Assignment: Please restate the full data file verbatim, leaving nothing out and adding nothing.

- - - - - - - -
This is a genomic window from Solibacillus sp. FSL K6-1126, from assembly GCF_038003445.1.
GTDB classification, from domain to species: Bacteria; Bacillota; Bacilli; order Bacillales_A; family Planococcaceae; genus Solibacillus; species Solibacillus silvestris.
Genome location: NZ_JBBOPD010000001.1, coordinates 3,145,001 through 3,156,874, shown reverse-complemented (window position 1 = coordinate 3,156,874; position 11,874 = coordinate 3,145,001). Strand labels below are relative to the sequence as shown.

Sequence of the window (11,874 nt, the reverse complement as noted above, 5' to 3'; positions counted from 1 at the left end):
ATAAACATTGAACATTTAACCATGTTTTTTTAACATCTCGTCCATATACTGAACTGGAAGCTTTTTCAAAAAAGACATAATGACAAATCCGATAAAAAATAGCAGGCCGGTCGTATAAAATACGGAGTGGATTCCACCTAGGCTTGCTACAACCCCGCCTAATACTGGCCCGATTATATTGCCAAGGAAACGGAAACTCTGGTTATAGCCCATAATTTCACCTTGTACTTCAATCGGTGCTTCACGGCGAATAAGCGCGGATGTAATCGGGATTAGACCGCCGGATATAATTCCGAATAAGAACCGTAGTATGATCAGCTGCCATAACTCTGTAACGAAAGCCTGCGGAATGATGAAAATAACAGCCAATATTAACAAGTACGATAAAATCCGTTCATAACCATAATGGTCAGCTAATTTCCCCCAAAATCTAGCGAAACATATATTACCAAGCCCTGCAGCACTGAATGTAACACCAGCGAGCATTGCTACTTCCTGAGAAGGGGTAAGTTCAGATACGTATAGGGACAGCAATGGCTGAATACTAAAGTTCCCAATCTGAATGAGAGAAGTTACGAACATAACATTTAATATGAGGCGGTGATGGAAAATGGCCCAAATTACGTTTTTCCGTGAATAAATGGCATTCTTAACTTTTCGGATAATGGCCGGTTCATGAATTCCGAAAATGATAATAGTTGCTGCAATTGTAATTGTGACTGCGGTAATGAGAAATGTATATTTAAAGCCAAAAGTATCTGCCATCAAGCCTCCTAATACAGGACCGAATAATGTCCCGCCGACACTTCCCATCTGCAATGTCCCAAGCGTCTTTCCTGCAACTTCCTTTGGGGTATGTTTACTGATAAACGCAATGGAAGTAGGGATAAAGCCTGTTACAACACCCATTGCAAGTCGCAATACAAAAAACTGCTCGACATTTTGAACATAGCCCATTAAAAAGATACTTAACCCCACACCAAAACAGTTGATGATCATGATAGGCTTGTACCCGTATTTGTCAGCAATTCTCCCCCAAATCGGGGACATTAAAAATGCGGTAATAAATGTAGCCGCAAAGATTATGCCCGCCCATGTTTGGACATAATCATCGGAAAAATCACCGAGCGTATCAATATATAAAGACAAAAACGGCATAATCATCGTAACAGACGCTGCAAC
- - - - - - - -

This is a genomic window from Solibacillus sp. FSL K6-1126, from assembly GCF_038003445.1.
GTDB classification, from domain to species: Bacteria; Bacillota; Bacilli; order Bacillales_A; family Planococcaceae; genus Solibacillus; species Solibacillus silvestris.
Genome location: NZ_JBBOPD010000001.1, coordinates 3,145,001 through 3,156,874, shown reverse-complemented (window position 1 = coordinate 3,156,874; position 11,874 = coordinate 3,145,001). Strand labels below are relative to the sequence as shown.

Sequence of the window (11,874 nt, the reverse complement as noted above, 5' to 3'; positions counted from 1 at the left end):
ATAAACATTGAACATTTAACCATGTTTTTTTAACATCTCGTCCATATACTGAACTGGAAGCTTTTTCAAAAAAGACATAATGACAAATCCGATAAAAAATAGCAGGCCGGTCGTATAAAATACGGAGTGGATTCCACCTAGGCTTGCTACAACCCCGCCTAATACTGGCCCGATTATATTGCCAAGGAAACGGAAACTCTGGTTATAGCCCATAATTTCACCTTGTACTTCAATCGGTGCTTCACGGCGAATAAGCGCGGATGTAATCGGGATTAGACCGCCGGATATAATTCCGAATAAGAACCGTAGTATGATCAGCTGCCATAACTCTGTAACGAAAGCCTGCGGAATGATGAAAATAACAGCCAATATTAACAAGTACGATAAAATCCGTTCATAACCATAATGGTCAGCTAATTTCCCCCAAAATCTAGCGAAACATATATTACCAAGCCCTGCAGCACTGAATGTAACACCAGCGAGCATTGCTACTTCCTGAGAAGGGGTAAGTTCAGATACGTATAGGGACAGCAATGGCTGAATACTAAAGTTCCCAATCTGAATGAGAGAAGTTACGAACATAACATTTAATATGAGGCGGTGATGGAAAATGGCCCAAATTACGTTTTTCCGTGAATAAATGGCATTCTTAACTTTTCGGATAATGGCCGGTTCATGAATTCCGAAAATGATAATAGTTGCTGCAATTGTAATTGTGACTGCGGTAATGAGAAATGTATATTTAAAGCCAAAAGTATCTGCCATCAAGCCTCCTAATACAGGACCGAATAATGTCCCGCCGACACTTCCCATCTGCAATGTCCCAAGCGTCTTTCCTGCAACTTCCTTTGGGGTATGTTTACTGATAAACGCAATGGAAGTAGGGATAAAGCCTGTTACAACACCCATTGCAAGTCGCAATACAAAAAACTGCTCGACATTTTGAACATAGCCCATTAAAAAGATACTTAACCCCACACCAAAACAGTTGATGATCATGATAGGCTTGTACCCGTATTTGTCAGCAATTCTCCCCCAAATCGGGGACATTAAAAATGCGGTAATAAATGTAGCCGCAAAGATTATGCCCGCCCATGTTTGGACATAATCATCGGAAAAATCACCGAGCGTATCAATATATAAAGACAAAAACGGCATAATCATCGTAACAGACGCTGCAAC